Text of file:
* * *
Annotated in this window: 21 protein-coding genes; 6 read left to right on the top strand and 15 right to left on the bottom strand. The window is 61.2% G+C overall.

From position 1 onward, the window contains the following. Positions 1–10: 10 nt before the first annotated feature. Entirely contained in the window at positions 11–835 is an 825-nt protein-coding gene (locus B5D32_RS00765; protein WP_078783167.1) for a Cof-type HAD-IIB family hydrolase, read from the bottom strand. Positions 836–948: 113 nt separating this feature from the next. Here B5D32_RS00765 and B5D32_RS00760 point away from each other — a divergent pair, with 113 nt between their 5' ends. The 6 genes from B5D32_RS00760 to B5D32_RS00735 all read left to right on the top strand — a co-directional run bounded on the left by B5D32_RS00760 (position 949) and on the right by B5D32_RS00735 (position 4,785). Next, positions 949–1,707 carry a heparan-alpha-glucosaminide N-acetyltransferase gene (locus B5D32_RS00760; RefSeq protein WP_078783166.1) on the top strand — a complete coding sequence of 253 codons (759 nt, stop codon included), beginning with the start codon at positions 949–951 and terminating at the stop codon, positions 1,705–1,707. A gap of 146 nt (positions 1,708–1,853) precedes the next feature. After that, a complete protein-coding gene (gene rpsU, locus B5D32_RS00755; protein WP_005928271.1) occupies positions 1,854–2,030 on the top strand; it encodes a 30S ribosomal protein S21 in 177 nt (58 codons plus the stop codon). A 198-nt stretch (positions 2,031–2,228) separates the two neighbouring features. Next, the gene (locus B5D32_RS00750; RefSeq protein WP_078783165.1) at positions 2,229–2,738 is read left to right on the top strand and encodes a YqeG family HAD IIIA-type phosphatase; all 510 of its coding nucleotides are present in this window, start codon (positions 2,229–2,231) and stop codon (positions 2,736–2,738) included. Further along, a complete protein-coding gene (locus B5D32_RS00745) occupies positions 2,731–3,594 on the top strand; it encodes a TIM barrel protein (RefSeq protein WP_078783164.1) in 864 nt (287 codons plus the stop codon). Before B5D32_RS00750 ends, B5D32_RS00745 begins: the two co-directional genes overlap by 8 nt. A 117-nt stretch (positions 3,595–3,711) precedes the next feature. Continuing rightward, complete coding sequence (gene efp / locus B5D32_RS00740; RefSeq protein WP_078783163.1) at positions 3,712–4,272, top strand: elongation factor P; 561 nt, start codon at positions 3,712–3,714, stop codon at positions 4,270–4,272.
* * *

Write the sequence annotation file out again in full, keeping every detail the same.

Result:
Annotated in this window: 21 protein-coding genes; 6 read left to right on the top strand and 15 right to left on the bottom strand. The window is 61.2% G+C overall.

From position 1 onward, the window contains the following. Positions 1–10: 10 nt before the first annotated feature. Entirely contained in the window at positions 11–835 is an 825-nt protein-coding gene (locus B5D32_RS00765; protein WP_078783167.1) for a Cof-type HAD-IIB family hydrolase, read from the bottom strand. Positions 836–948: 113 nt separating this feature from the next. Here B5D32_RS00765 and B5D32_RS00760 point away from each other — a divergent pair, with 113 nt between their 5' ends. The 6 genes from B5D32_RS00760 to B5D32_RS00735 all read left to right on the top strand — a co-directional run bounded on the left by B5D32_RS00760 (position 949) and on the right by B5D32_RS00735 (position 4,785). Next, positions 949–1,707 carry a heparan-alpha-glucosaminide N-acetyltransferase gene (locus B5D32_RS00760; RefSeq protein WP_078783166.1) on the top strand — a complete coding sequence of 253 codons (759 nt, stop codon included), beginning with the start codon at positions 949–951 and terminating at the stop codon, positions 1,705–1,707. A gap of 146 nt (positions 1,708–1,853) precedes the next feature. After that, a complete protein-coding gene (gene rpsU, locus B5D32_RS00755; protein WP_005928271.1) occupies positions 1,854–2,030 on the top strand; it encodes a 30S ribosomal protein S21 in 177 nt (58 codons plus the stop codon). A 198-nt stretch (positions 2,031–2,228) separates the two neighbouring features. Next, the gene (locus B5D32_RS00750; RefSeq protein WP_078783165.1) at positions 2,229–2,738 is read left to right on the top strand and encodes a YqeG family HAD IIIA-type phosphatase; all 510 of its coding nucleotides are present in this window, start codon (positions 2,229–2,231) and stop codon (positions 2,736–2,738) included. Further along, a complete protein-coding gene (locus B5D32_RS00745) occupies positions 2,731–3,594 on the top strand; it encodes a TIM barrel protein (RefSeq protein WP_078783164.1) in 864 nt (287 codons plus the stop codon). Before B5D32_RS00750 ends, B5D32_RS00745 begins: the two co-directional genes overlap by 8 nt. A 117-nt stretch (positions 3,595–3,711) precedes the next feature. Continuing rightward, complete coding sequence (gene efp / locus B5D32_RS00740; RefSeq protein WP_078783163.1) at positions 3,712–4,272, top strand: elongation factor P; 561 nt, start codon at positions 3,712–3,714, stop codon at positions 4,270–4,272.